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stable, more secure and does not provide a safe haven for terrorists, it's appropriate for us to finish the job and do it right. >> if i could just add to that and say every time i have met president obama and we've talked about our alliance, we've talked about our work in afghanistan, and in our meetings both formal and informal, the president has shown the greatest possible concern for our troops in the field. in the meetings we've had over the last few weeks at various international events, we've coincided with some difficult news we've had from afghanistan, and every step of the way, the president has gone out of his way to convey to me his condolences for the australian people, and particularly for the families that have suffered such a grievous loss. >> and we've been listening to a joint news conference being held by the australian prime minister julia gallad, and the u.s.
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president, barack obama. a couple interesting points which came out of that. we have some new details about this joint military engagement that these two countries will embark upon from midway through next year. it will see 250 marines rotating through an australian basis through the upscale of these two countries which have a long history. 60 years of the alliance, australian, u.s. and new zealand alliance which is being celebrated this year, eventually that increase of australian forces will rise to 2,500. what was the other important thing being said is that the backdrop to all of this is china. that was the first question the president received from the press corps there is how much of this trip and that military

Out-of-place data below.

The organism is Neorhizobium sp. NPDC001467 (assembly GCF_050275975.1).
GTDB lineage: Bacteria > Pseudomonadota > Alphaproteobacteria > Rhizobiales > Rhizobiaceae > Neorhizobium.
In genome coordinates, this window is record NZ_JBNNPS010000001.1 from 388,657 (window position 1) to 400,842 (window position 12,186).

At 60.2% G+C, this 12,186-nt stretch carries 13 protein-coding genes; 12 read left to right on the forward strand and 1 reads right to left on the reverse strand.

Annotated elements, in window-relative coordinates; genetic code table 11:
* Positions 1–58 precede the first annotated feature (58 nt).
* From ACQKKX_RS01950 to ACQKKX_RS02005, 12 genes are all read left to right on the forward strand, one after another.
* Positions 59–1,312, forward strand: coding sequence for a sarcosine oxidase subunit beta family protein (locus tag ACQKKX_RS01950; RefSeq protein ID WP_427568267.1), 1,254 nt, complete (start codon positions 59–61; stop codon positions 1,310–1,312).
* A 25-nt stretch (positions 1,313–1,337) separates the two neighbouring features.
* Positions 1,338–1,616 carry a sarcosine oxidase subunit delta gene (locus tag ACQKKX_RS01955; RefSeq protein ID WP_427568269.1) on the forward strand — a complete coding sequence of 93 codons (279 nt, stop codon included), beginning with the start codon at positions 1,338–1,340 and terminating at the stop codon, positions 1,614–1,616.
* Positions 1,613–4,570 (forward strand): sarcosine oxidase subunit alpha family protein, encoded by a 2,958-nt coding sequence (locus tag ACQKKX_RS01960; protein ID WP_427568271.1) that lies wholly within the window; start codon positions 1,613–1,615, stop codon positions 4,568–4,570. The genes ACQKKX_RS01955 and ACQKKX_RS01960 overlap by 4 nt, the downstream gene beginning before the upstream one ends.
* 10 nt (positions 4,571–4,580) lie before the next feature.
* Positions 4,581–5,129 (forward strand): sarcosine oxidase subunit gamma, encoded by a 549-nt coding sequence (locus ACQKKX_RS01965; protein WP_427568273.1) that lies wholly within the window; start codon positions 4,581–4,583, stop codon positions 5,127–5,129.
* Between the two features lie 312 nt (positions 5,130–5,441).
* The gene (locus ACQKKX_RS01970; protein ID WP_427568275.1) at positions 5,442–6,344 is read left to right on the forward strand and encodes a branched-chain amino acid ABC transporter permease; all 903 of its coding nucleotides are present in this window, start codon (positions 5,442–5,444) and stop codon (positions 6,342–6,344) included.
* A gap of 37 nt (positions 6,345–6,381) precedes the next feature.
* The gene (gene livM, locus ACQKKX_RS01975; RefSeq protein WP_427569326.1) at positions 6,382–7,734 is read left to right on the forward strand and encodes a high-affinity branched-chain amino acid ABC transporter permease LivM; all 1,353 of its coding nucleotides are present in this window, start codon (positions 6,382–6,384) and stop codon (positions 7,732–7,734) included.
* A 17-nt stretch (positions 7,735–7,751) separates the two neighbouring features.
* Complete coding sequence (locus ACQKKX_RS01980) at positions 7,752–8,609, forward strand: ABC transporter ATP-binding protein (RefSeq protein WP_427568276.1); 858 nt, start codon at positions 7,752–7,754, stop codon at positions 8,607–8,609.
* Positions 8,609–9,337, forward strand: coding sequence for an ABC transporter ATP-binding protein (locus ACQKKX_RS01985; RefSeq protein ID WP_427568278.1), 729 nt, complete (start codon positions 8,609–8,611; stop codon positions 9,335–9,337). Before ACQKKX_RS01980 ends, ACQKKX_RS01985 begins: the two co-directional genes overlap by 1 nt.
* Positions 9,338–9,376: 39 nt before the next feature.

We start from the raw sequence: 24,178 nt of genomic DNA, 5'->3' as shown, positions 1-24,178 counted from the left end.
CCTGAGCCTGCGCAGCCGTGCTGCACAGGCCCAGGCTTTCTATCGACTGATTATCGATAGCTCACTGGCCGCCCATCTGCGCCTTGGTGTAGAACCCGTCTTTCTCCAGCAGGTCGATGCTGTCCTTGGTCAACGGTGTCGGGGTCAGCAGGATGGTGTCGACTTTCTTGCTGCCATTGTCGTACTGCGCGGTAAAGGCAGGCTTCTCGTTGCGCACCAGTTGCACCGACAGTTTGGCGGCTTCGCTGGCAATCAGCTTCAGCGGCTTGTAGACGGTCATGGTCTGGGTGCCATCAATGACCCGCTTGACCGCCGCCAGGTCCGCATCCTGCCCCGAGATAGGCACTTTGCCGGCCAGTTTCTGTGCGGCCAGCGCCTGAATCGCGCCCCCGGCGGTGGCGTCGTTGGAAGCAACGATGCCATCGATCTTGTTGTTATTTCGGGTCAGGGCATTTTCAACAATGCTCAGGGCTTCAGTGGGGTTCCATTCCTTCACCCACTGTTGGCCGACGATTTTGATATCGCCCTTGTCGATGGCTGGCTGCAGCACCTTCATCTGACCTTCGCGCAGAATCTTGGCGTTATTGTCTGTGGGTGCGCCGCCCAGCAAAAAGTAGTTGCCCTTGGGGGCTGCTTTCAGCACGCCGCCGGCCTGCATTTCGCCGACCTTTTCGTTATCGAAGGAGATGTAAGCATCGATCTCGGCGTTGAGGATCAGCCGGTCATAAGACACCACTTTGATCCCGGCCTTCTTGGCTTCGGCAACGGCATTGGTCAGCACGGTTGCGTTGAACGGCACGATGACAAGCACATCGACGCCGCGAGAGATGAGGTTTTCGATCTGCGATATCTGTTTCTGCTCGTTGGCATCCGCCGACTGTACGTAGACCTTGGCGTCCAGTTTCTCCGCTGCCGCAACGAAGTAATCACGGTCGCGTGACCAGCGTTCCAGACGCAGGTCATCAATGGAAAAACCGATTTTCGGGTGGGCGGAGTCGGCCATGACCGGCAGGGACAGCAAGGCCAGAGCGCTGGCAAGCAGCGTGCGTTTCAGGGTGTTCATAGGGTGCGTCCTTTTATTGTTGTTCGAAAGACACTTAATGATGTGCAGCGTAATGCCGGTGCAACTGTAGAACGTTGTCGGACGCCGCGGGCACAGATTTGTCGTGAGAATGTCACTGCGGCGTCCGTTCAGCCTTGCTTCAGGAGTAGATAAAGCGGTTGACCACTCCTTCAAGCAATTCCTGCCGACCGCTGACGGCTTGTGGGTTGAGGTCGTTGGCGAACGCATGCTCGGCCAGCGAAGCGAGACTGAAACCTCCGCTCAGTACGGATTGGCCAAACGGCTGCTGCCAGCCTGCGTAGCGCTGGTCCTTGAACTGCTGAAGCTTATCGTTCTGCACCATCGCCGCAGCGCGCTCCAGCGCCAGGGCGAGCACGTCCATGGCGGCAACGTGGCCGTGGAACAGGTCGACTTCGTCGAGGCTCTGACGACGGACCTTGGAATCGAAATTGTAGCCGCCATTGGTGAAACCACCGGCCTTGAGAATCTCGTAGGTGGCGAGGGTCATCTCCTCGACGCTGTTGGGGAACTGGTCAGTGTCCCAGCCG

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deployment is to do with china? he dodged the question to a point, but essentially what we are seeing right now, and the president touched on this, is that the u.s. is making the asia pacific region a new priority. other presidents have tried before with limited success, but given now the presence that china has in asia, it would seem that mr. obama may have a renewed interest in countries aligning themselves with the united states against a rising china. we will continue to monitor that press conference. if there is anything new which comes from it, we will bring you straightaway, but for now, we will take a short break, and for our viewers in the united states, we return you to normal programming. for everyone at cnn international, a short break. our report will continue right after this. we have more breaking news. an earthquake hitting indonesia. according to the u.s. geological survey, the 5-point magnitude quake which we just heard of